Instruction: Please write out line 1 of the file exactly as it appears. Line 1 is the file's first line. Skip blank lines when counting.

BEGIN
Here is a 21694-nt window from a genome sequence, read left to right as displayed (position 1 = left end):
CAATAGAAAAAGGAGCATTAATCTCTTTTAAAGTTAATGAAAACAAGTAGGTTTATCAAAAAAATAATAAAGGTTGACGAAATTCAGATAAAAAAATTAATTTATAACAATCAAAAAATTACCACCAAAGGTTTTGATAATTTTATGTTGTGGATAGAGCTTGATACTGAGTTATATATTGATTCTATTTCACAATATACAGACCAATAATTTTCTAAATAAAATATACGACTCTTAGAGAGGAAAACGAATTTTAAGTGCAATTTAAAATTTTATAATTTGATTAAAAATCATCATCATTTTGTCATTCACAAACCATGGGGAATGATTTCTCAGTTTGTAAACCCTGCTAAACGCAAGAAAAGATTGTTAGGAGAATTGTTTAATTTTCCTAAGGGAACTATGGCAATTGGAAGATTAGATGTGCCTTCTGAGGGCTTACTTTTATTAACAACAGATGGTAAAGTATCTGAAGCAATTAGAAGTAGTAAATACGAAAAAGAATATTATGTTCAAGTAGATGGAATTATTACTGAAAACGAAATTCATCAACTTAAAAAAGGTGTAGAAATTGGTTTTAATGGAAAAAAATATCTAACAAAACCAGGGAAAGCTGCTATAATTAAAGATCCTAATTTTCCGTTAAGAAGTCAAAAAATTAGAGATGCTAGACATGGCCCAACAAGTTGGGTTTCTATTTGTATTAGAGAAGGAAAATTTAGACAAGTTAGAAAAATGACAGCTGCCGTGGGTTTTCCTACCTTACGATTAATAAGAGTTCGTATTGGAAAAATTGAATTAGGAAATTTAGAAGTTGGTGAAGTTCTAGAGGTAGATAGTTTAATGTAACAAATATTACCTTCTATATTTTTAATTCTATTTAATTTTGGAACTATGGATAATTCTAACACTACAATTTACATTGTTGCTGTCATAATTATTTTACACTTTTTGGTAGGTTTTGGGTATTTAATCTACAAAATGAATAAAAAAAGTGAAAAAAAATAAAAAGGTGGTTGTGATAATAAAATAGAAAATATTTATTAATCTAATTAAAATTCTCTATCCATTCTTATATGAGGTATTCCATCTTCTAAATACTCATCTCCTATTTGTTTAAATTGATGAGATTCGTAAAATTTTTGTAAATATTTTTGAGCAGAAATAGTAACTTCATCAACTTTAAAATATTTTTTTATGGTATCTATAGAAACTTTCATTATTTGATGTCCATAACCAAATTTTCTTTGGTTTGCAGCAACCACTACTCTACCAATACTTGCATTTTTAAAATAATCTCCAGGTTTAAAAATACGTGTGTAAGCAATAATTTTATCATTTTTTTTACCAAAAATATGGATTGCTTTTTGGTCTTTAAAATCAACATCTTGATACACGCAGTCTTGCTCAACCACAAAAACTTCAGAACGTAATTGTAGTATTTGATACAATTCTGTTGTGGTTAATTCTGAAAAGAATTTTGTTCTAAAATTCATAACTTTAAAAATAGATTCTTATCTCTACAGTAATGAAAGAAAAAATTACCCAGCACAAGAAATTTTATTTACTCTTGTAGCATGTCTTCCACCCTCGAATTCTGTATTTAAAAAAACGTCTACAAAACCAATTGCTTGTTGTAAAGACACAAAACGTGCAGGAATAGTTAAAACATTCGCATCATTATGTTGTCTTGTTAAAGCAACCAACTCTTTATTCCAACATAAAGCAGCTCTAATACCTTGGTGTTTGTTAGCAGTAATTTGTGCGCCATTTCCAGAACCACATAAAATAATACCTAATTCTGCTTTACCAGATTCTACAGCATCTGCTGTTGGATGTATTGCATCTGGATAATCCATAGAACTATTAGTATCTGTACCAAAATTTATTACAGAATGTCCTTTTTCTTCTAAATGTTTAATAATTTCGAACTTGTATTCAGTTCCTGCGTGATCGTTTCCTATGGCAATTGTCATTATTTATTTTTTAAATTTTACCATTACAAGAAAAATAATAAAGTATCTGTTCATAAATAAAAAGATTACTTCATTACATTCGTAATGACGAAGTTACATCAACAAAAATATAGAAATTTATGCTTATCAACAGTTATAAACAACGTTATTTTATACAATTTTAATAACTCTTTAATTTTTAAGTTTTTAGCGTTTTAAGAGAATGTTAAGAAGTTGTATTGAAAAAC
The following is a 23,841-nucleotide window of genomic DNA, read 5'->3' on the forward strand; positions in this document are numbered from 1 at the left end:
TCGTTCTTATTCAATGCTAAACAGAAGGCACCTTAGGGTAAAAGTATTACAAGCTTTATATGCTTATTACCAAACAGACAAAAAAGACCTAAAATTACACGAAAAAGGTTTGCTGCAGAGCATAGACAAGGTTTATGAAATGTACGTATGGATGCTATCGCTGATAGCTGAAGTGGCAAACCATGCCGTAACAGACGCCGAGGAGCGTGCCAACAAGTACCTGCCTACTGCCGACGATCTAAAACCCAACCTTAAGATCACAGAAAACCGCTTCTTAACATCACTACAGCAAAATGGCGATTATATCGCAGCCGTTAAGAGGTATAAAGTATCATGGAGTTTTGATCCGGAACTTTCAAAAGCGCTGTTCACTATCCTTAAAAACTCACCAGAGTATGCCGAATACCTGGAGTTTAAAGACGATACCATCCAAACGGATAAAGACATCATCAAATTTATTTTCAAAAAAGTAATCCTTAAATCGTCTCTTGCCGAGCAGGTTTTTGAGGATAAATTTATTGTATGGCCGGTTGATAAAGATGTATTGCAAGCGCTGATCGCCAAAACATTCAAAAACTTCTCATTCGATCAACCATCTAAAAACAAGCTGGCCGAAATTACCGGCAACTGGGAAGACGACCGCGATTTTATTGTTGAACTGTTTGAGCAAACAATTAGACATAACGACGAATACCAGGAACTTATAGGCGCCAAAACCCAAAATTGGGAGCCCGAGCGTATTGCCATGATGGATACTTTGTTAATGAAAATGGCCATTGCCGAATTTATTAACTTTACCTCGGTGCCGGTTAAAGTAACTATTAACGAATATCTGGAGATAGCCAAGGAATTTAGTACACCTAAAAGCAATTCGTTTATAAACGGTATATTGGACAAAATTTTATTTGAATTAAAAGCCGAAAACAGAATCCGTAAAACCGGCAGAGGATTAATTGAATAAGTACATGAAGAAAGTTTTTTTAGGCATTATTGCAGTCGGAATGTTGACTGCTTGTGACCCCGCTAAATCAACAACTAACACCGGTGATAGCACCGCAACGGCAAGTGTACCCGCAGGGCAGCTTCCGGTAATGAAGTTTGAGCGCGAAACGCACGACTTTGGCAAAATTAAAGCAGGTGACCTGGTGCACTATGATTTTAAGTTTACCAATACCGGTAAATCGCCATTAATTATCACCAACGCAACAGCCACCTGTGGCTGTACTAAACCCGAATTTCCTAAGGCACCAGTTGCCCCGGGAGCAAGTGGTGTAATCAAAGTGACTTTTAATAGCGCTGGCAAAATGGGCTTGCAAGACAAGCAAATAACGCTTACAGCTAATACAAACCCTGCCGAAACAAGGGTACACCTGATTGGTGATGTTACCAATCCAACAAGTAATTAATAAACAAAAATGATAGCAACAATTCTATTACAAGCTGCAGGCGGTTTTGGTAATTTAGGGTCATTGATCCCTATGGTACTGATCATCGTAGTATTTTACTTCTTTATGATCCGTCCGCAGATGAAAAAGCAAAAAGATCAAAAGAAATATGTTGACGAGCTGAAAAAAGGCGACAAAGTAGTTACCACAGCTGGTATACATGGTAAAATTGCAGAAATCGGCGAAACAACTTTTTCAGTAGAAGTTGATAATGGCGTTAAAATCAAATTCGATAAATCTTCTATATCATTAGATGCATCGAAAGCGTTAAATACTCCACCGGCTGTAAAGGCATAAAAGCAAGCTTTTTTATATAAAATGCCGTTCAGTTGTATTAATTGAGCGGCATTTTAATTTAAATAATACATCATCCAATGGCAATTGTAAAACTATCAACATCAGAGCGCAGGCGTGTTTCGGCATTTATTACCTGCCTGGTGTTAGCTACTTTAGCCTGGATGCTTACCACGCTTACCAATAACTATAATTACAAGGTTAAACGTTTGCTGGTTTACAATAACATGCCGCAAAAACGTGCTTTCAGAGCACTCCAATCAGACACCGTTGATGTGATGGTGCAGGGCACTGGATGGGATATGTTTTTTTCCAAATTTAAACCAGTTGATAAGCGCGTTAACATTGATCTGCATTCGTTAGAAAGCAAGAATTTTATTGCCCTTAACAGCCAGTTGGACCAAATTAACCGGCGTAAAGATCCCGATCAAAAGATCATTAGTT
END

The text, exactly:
Here is a 21694-nt window from a genome sequence, read left to right as displayed (position 1 = left end):